Wednesday, 9 January 2013

that chocolate cake

that chocolate cake for a's twenty-twelve
this last year i rediscovered my love for baking. it is something i grew up doing in mama’s kitchen. i have many happy childhood memories of measuring ingredients in cups, cracking eggs into mixing bowls and holding the beater to cream butter and sugar, whip cream and transform egg whites into stiff peaks for meringues. it was mama who taught me how to make my own buttermilk to add to scones and how to sift flour without making a mess. the action of tapping the sifter against the base of the palm never ceases to make me feel like i am seven and standing over a mixing bowl in mama’s kitchen.

after i moved to london i became much more interested in savoury cooking. somehow soups, casseroles, roasts and pakistani saalun and pulao’s became a more captivating audience. looking back i am surprised at how much baking, jam and condiment making i did in twenty twelve. i suppose part of it is because o has a sweet tooth and will happily scoff cakes and cookies. there is something magical about baking. it has to do with how simple ingredients like butter, sugar, flour and eggs combine to give pleasure. much of last years baking has been of birthday cakes. this is partly because of the baker’s curse as coined by ‘desserts for breakfast’ and the fact that i am married into what i call a big family (o has three siblings). that is four birthdays to start with and added to the mix are certain friends who have come to be included in the fold of family. of course i bake these cakes willingly because i know what it feels like to have someone bake a cake for you. my mama used to make my birthday cake and there is nothing more delightful than that thought that someone took the time to pick a recipe and make it for you. my cousins from uncle sam’s land would feel the need to emphasis the ‘made from scratch’ nature.

that chocolate cake

at the risk of sounding partial, out of the five birthday cakes i baked last year that chocolate cake was the crowning glory. o’s malteser cake cuts a close second followed by a kahlua spiked devil’s food cake for d and n’s beatty’s cake. before the recipe though i have to tell you about a. a and i met in islamabad in twenty o four. we had recently returned from our undergraduate education and had all the angst of twenty something coupled with returning to the nest after a taste of freedom. looking back our story is one of carefree days, of an islamabad that now seems like a figment of our imagination. it is at best a fictional place and at worst a reminder of what we have lost and what perhaps can never be regained. we worked hard and played harder. i recall weekends that were a blur of parties and brunches, endless cafietieres of coffee and cups of strongly brewed tea and early evening rendezvous’ at espresso lounge in beverly centre in an atmosphere clouded with smoke. a represents the courage it takes to be true and honest to oneself in a society that is unforgiving and intolerant of the most basic of differences. more than anything else a has been there for me through thick and thin.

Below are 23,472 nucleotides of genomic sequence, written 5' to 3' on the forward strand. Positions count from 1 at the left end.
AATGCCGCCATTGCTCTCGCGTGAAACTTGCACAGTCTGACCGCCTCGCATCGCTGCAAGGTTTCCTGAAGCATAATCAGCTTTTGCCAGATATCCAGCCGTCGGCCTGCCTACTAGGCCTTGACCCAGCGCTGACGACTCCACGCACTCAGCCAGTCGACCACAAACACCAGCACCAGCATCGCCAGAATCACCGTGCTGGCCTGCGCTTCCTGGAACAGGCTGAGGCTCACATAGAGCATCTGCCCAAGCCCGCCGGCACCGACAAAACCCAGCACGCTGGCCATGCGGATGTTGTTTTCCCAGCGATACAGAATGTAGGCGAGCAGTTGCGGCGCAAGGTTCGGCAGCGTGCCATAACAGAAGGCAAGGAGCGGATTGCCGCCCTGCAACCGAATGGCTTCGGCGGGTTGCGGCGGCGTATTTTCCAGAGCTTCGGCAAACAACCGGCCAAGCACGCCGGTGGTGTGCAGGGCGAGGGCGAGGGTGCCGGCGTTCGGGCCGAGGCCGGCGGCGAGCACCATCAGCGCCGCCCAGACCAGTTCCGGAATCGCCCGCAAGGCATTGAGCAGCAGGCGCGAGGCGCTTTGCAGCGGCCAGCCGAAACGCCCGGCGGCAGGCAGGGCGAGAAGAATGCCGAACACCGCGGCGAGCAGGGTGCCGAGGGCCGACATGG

picking a recipe for this kind of a friend was not easy. i went through my visual note-taking on pinterest, then trawled through martha stewart and barefoot contessa and endless blogs from smitten kitchen to joy the baker. it should not come as a surprise that the right recipe was found on one of my favourite blogs ‘poires au chocolat’. i picked that chocolate cake more for emma’s preface than for the recipe itself. it is easy to relate to her thoughts. i turned thirty in twenty-twelve and was very lucky to have celebrated it with my parents and siblings. mama’s cake for the year was a response to pakistan’s current situation. scant electricity and gas supplies have been wreaking havoc with the electric oven and cooker so she made a pannacotta inspired dessert, the bottom of which was layered with ladyfingers soaked in home made orange liqueur and finished with a chocolate piped gemini for baba and i. it was the perfect way to celebrate what had proved to be challenging year with the big realisation that change gets easier to manage as one grows. a too has had quite a year and deserved a cake that celebrated all that was good. a rim of silver balls brought in the silver lining, because of course every cloud has a silver lining.